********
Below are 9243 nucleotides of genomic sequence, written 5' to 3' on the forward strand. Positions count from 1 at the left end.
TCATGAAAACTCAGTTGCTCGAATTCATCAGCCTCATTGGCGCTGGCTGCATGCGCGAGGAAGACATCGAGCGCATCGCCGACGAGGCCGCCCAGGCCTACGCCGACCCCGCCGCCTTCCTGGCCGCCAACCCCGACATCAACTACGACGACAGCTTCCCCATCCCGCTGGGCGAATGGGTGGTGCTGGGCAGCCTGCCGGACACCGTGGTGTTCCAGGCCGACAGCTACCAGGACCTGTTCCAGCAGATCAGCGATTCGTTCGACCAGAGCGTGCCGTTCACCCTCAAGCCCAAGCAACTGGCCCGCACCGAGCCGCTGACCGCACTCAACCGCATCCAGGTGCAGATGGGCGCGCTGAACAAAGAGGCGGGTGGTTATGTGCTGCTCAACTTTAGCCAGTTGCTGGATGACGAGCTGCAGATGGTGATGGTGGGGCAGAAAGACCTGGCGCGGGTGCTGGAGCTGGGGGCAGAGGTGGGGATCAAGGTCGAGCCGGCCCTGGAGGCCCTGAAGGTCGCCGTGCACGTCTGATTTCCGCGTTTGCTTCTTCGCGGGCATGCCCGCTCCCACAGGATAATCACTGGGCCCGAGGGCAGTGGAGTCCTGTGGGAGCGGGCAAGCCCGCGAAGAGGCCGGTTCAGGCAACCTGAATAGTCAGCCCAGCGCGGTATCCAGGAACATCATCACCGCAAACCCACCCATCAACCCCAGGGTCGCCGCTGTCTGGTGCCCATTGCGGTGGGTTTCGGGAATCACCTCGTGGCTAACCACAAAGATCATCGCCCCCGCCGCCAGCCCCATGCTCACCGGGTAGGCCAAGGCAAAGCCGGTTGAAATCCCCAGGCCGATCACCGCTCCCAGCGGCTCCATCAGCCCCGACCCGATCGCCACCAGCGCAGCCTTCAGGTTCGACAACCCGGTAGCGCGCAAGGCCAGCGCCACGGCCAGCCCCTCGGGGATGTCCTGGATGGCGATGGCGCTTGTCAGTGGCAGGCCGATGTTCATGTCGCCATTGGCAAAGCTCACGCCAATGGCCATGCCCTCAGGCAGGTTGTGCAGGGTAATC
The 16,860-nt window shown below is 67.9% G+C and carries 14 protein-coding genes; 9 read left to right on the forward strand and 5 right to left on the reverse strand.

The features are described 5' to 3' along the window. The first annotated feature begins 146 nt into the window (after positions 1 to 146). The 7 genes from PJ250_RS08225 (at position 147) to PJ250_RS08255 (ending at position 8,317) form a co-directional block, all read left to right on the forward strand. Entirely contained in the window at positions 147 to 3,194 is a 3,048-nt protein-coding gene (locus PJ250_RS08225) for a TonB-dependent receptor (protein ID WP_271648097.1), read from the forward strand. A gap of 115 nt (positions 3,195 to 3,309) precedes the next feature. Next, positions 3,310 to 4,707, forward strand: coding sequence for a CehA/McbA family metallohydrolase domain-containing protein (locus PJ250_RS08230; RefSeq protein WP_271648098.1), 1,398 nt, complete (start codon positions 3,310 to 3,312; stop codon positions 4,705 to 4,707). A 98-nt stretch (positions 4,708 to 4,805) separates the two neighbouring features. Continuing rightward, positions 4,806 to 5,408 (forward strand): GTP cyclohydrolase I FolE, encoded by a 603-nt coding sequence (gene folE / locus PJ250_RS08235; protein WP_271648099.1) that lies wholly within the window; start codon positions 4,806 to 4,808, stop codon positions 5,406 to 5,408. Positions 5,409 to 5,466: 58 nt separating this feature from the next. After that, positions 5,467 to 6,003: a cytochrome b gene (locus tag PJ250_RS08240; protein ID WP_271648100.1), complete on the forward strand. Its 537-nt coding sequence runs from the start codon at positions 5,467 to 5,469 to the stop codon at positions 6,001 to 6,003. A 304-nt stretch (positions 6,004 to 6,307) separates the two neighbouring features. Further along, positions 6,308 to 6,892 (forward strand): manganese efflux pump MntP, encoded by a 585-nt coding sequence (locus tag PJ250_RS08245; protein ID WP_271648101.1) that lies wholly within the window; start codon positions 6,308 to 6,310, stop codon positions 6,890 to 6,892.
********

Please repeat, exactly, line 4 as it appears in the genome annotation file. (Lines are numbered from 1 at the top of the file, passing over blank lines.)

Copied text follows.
The features are described 5' to 3' along the window. The first annotated feature begins 146 nt into the window (after positions 1 to 146). The 7 genes from PJ250_RS08225 (at position 147) to PJ250_RS08255 (ending at position 8,317) form a co-directional block, all read left to right on the forward strand. Entirely contained in the window at positions 147 to 3,194 is a 3,048-nt protein-coding gene (locus PJ250_RS08225) for a TonB-dependent receptor (protein ID WP_271648097.1), read from the forward strand. A gap of 115 nt (positions 3,195 to 3,309) precedes the next feature. Next, positions 3,310 to 4,707, forward strand: coding sequence for a CehA/McbA family metallohydrolase domain-containing protein (locus PJ250_RS08230; RefSeq protein WP_271648098.1), 1,398 nt, complete (start codon positions 3,310 to 3,312; stop codon positions 4,705 to 4,707). A 98-nt stretch (positions 4,708 to 4,805) separates the two neighbouring features. Continuing rightward, positions 4,806 to 5,408 (forward strand): GTP cyclohydrolase I FolE, encoded by a 603-nt coding sequence (gene folE / locus PJ250_RS08235; protein WP_271648099.1) that lies wholly within the window; start codon positions 4,806 to 4,808, stop codon positions 5,406 to 5,408. Positions 5,409 to 5,466: 58 nt separating this feature from the next. After that, positions 5,467 to 6,003: a cytochrome b gene (locus tag PJ250_RS08240; protein ID WP_271648100.1), complete on the forward strand. Its 537-nt coding sequence runs from the start codon at positions 5,467 to 5,469 to the stop codon at positions 6,001 to 6,003. A 304-nt stretch (positions 6,004 to 6,307) separates the two neighbouring features. Further along, positions 6,308 to 6,892 (forward strand): manganese efflux pump MntP, encoded by a 585-nt coding sequence (locus tag PJ250_RS08245; protein ID WP_271648101.1) that lies wholly within the window; start codon positions 6,308 to 6,310, stop codon positions 6,890 to 6,892.